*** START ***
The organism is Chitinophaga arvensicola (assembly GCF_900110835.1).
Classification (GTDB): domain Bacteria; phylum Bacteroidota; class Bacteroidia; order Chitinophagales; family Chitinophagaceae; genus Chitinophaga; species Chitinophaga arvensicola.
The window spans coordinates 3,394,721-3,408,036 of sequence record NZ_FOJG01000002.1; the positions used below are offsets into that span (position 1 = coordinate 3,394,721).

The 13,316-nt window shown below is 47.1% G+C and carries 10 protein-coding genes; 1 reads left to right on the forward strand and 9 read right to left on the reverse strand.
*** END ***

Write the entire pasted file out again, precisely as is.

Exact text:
The organism is Chitinophaga arvensicola (assembly GCF_900110835.1).
Classification (GTDB): domain Bacteria; phylum Bacteroidota; class Bacteroidia; order Chitinophagales; family Chitinophagaceae; genus Chitinophaga; species Chitinophaga arvensicola.
The window spans coordinates 3,394,721-3,408,036 of sequence record NZ_FOJG01000002.1; the positions used below are offsets into that span (position 1 = coordinate 3,394,721).

The 13,316-nt window shown below is 47.1% G+C and carries 10 protein-coding genes; 1 reads left to right on the forward strand and 9 read right to left on the reverse strand.